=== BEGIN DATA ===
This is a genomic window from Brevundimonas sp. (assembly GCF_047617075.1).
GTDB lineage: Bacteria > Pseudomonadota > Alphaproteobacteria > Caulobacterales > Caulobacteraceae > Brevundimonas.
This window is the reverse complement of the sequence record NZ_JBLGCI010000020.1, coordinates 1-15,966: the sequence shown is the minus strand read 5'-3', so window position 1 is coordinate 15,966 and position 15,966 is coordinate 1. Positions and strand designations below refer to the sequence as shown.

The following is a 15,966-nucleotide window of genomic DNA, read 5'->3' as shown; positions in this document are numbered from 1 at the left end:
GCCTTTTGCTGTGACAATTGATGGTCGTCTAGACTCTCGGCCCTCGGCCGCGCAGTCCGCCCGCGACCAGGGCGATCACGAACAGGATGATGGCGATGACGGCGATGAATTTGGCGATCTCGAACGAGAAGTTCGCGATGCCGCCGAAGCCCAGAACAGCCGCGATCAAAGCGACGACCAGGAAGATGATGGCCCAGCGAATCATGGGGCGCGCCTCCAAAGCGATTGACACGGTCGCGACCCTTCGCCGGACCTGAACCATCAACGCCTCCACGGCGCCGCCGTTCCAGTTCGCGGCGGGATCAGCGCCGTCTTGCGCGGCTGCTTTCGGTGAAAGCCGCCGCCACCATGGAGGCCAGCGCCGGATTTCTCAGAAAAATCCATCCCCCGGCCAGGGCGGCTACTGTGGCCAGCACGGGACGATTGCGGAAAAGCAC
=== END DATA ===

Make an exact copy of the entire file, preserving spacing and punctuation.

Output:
This is a genomic window from Brevundimonas sp. (assembly GCF_047617075.1).
GTDB lineage: Bacteria > Pseudomonadota > Alphaproteobacteria > Caulobacterales > Caulobacteraceae > Brevundimonas.
This window is the reverse complement of the sequence record NZ_JBLGCI010000020.1, coordinates 1-15,966: the sequence shown is the minus strand read 5'-3', so window position 1 is coordinate 15,966 and position 15,966 is coordinate 1. Positions and strand designations below refer to the sequence as shown.

The following is a 15,966-nucleotide window of genomic DNA, read 5'->3' as shown; positions in this document are numbered from 1 at the left end:
GCCTTTTGCTGTGACAATTGATGGTCGTCTAGACTCTCGGCCCTCGGCCGCGCAGTCCGCCCGCGACCAGGGCGATCACGAACAGGATGATGGCGATGACGGCGATGAATTTGGCGATCTCGAACGAGAAGTTCGCGATGCCGCCGAAGCCCAGAACAGCCGCGATCAAAGCGACGACCAGGAAGATGATGGCCCAGCGAATCATGGGGCGCGCCTCCAAAGCGATTGACACGGTCGCGACCCTTCGCCGGACCTGAACCATCAACGCCTCCACGGCGCCGCCGTTCCAGTTCGCGGCGGGATCAGCGCCGTCTTGCGCGGCTGCTTTCGGTGAAAGCCGCCGCCACCATGGAGGCCAGCGCCGGATTTCTCAGAAAAATCCATCCCCCGGCCAGGGCGGCTACTGTGGCCAGCACGGGACGATTGCGGAAAAGCAC